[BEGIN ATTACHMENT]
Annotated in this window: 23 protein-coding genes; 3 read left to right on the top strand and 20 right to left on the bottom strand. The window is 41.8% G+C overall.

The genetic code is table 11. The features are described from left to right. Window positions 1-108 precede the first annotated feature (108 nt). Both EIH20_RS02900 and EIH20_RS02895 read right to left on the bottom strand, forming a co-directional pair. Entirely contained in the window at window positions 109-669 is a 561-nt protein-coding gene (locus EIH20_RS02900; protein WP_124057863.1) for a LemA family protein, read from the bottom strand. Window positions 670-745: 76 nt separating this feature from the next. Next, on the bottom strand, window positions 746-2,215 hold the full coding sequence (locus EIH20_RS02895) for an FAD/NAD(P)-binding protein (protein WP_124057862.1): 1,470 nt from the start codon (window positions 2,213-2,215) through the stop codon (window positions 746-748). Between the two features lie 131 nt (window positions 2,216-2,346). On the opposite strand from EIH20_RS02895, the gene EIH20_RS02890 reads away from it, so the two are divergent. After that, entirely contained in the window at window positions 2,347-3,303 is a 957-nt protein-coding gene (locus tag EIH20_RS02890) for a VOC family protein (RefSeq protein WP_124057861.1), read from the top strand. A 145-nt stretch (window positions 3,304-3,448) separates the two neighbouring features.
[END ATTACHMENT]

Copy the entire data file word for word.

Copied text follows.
Annotated in this window: 23 protein-coding genes; 3 read left to right on the top strand and 20 right to left on the bottom strand. The window is 41.8% G+C overall.

The genetic code is table 11. The features are described from left to right. Window positions 1-108 precede the first annotated feature (108 nt). Both EIH20_RS02900 and EIH20_RS02895 read right to left on the bottom strand, forming a co-directional pair. Entirely contained in the window at window positions 109-669 is a 561-nt protein-coding gene (locus EIH20_RS02900; protein WP_124057863.1) for a LemA family protein, read from the bottom strand. Window positions 670-745: 76 nt separating this feature from the next. Next, on the bottom strand, window positions 746-2,215 hold the full coding sequence (locus EIH20_RS02895) for an FAD/NAD(P)-binding protein (protein WP_124057862.1): 1,470 nt from the start codon (window positions 2,213-2,215) through the stop codon (window positions 746-748). Between the two features lie 131 nt (window positions 2,216-2,346). On the opposite strand from EIH20_RS02895, the gene EIH20_RS02890 reads away from it, so the two are divergent. After that, entirely contained in the window at window positions 2,347-3,303 is a 957-nt protein-coding gene (locus tag EIH20_RS02890) for a VOC family protein (RefSeq protein WP_124057861.1), read from the top strand. A 145-nt stretch (window positions 3,304-3,448) separates the two neighbouring features.